When Peter Martyr Vermigli gave his lectures on Aristotle’s Nicomachean Ethics to the students at the Strasbourg Academy in the year 1553, he undoubtedly had a commentary upon the same Aristotelian text in mind, one published by Philip Melanchthon in 1535 (which may be found here). Like Vermigli’s lectures-turned-commentary, Melancthon’s commentary does not go beyond the fourth book of the Ethics – Vermigli’s stopped at book three. Yet, within these pages we are given a glimpse into a Reformed, yet thoroughly Medieval, understanding of the relationship between the civic and religious spheres, the law and the gospel. I have listed below a short section on this problem treated by Melanchthon in his commentary. The Latin original is listed with a translation to follow. As usual, any corrections or improvements to the translation are encouraged. Since Melanchthon’s treatment of this problem spans the length of a few pages, I intend to devote a few more posts to the translation of this section.
De discriminae Christianae doctrinae, & Philosophiae
Qui nihil inter Philosophiam, & Christiana doctrinam interesse existimant, & idem doctrinae genus Philosophiam ac doctrinam Evangelii esse putant, ii in magno errore versantur, & tamen huic opinioni applaudant multi magni, ut videntur homines. Sunt alii quidam illiterati, qui vociferantur praecepta Philosophica cum pietate pugnare, eaq; simpliciter damnant: qui quoniam inscitiae ac stultitiae suae religionem praetexunt, plane sunt, ut est in proverbio, ὄνοι ἀΐοντες μυσηρια. Quanquam autem quid sentiendam sit de his studiis philosophicis, saepe alias diximus: tamen quoniam hic locus proprie id poscit, breviter & hic sententiam nostram recitabimus.
Philosophia nihil tradit de voluntate Dei, nihil de remissione peccatorum, nihil de timore, de fiducia erga Deum. Tantum docet praecepta de externa & civili consuctudine vitae, sicut publicae Leges civitatum. At Evangelium exponit nobis voluntatem Dei, remittit peccata, pollicetur Spiritu sanctum, qui corda prirum sanctificat, & vitam aeternam affert. Interea foris sinit nos uti moribus civilibus, sicut cibo, potu, vestitu utimur. Et ut cibus, potus, vestitus, res corporales sunt, quae non pertinent ad fidei iustitiam. Ita mores civiles, non pariunt cordis iustitiam. Proinde toto coelo errant, qui nihil inter Philosophiam & Evangelium interesse iudicat. Nam Philosophiam tota nihil continet, nisi praecepta de externa actione, qua, ut ita dicam, tanq in scena, in hac civili societate hominu utendum est. Evangeliu vero longe alia profitetur. Non enim venit Christus in mundu, ut praecepta de moribus doceret, quae iam ante norat ratio, sed ut remitteret peccata, ut credentibus in ipsum donaret spiritum sanctum. Et tamen, ut Magistratus approbat, ita civilem consuetudinem vitae probat, vult mores esse civiles, & humanos, hoc est, non pugnantes cum ratione naturali, seu cum iudicio rationis. Ut enim iudicium rationis in aliis corporalibus rebus valet, in aedificando, in numerando, ita valet in regendis moribus civilibus.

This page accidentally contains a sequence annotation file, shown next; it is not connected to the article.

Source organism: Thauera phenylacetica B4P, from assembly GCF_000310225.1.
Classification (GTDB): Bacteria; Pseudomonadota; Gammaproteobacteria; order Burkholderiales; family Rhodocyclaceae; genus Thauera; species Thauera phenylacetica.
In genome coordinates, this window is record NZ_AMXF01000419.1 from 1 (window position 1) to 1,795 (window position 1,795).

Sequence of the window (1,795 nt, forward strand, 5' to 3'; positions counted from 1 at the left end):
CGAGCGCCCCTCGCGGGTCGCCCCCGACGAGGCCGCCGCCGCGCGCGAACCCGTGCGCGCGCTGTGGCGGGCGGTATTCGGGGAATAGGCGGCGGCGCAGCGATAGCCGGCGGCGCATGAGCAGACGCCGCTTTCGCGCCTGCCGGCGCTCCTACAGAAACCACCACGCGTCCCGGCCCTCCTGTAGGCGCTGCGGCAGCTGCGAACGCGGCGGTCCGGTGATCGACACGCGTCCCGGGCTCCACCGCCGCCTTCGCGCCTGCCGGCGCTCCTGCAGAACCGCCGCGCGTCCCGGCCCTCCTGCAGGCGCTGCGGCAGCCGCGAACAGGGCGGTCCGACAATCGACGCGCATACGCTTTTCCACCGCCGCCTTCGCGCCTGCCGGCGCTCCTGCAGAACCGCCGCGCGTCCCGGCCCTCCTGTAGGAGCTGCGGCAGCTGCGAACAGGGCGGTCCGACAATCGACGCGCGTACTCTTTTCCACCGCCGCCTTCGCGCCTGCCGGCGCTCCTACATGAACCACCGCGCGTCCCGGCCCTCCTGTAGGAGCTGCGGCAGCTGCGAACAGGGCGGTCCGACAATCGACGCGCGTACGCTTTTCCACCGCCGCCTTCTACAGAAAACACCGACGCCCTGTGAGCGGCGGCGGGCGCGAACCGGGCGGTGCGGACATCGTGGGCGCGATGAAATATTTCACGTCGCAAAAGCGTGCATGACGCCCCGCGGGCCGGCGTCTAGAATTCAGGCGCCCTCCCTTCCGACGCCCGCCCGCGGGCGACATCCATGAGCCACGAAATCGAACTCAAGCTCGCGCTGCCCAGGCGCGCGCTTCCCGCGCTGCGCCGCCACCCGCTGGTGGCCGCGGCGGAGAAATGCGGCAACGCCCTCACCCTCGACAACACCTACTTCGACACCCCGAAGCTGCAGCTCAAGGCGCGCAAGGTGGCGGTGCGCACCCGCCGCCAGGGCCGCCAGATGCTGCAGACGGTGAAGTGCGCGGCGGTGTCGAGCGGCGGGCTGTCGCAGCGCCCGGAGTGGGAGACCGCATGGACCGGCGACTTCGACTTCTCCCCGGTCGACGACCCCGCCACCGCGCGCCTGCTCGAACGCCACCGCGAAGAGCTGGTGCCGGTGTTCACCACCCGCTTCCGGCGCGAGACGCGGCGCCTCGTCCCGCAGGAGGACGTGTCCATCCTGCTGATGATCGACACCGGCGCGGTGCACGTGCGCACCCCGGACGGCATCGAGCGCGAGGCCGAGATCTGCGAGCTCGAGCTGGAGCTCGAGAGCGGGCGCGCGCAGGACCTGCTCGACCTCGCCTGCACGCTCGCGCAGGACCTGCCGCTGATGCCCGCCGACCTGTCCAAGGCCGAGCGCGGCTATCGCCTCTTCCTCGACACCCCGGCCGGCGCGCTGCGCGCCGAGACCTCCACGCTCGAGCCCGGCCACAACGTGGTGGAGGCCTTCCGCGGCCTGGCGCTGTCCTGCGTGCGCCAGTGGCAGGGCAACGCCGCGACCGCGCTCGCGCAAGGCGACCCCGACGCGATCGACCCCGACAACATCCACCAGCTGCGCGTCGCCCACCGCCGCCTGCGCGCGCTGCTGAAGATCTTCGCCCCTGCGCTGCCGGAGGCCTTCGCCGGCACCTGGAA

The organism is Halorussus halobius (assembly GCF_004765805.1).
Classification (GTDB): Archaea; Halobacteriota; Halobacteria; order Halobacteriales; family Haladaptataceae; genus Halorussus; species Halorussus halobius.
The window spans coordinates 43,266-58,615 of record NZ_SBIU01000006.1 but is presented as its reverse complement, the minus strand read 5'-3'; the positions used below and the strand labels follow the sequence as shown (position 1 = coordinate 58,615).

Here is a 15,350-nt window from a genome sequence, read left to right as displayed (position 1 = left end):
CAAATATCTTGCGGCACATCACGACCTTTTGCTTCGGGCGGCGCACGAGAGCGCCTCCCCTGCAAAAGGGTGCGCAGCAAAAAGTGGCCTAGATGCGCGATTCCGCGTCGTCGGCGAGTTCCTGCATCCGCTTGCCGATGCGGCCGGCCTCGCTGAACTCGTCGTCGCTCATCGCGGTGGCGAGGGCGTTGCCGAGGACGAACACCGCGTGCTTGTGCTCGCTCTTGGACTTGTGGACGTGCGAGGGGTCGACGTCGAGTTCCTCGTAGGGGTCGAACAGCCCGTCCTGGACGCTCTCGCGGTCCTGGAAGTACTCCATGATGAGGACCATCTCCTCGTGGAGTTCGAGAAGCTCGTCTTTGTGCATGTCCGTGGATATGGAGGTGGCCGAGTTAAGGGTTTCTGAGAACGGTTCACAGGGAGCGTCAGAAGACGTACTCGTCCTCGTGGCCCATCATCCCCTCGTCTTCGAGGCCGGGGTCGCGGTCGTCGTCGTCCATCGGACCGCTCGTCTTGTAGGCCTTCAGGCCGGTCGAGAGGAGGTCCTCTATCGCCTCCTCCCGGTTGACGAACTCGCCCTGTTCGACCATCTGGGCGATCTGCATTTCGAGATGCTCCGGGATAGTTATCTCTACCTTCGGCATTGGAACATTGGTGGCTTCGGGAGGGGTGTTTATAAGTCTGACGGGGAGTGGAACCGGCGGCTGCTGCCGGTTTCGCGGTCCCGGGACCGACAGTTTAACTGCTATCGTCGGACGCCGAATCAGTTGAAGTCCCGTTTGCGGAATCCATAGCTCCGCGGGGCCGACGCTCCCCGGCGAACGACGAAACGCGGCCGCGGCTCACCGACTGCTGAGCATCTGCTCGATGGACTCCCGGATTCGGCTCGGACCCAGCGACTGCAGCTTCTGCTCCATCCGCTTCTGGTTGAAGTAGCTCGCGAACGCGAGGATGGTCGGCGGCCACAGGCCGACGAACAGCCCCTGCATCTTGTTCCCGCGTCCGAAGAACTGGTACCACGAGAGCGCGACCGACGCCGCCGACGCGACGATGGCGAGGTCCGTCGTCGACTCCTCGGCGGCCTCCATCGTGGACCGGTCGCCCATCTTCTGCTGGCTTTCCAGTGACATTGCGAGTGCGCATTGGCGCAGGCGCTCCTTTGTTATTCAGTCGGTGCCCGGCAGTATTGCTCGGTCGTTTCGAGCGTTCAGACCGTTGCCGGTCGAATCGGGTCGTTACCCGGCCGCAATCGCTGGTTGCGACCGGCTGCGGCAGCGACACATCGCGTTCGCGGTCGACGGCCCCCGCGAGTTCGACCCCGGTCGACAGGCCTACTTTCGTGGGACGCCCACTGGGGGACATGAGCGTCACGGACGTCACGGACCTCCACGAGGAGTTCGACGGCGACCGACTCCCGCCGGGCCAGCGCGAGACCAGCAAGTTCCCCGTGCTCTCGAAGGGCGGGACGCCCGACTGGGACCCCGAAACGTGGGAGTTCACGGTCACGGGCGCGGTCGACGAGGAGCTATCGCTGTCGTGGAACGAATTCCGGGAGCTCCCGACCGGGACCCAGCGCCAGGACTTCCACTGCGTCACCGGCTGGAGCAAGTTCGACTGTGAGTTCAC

Concerning the difference between Christian doctrine and Philosophy
Those who think that there is no difference between Philosophy and Christian doctrine and who reckon the genus of the doctrine of Philosophy to be the same as the doctrine of the Gospel occupy themselves in great error, and yet they applaud many great men of this opinion, as they appear to be men. There are certain other uneducated ones who exclaim that Philosophical precepts fight against piety, and these they simply condemn who, because of their own ignorance and foolishness, make religion a pretext, as it is (said) in the proverb onois aiontes myshria, “asses breathe out foul things.” But nevertheless that which may be observed from these Philosophical studies we have said many times in other (places): Yet, because this place particularly demands it we will briefly recite our judgment.
Philosophy hands down nothing about the will of God, nothing about the remission of sins, nothing about fear, or about trust in God. It only teaches the precepts concerning external and civil customs of life, as the public Laws of the city. But the Gospel sets forth to us the will of God, it forgives sins, it promises the Holy Spirit, who sanctifies the hearts of the pious, and it imparts eternal life. Nevertheless, in public it is permitted us that, as with civic morals, so we make use of food, drink, and clothing. And as food, drink, and clothing are corporeal things which do not pertain to the righteousness of faith. So civic morals do not pertain to the righteousness of the heart. Accordingly, in all of heaven those err who think there is no difference between Philosophy and the Gospel. For the whole of Philosophy contains nothing except precepts concerning external action, which, if I may say so, as in a theater, man must make use of in this civil society. But the Gospel professes other things at a distance. For Christ did not come into the world to teach precepts about (civic) morals, the rules of which (the world) already knew, but to forgive sins, in order that he may give the Holy Spirit to those who believe in him. But nevertheless, as the Magistrate establishes the civic customs of life, in the same manner he tests them, wanting morals to be civil and human, in other words, that which does not fight against natural reason, or with the judgment of reason. For as the judgment of reason is able in other corporeal things, in construction and in calculation, so it is able to direct civic morals.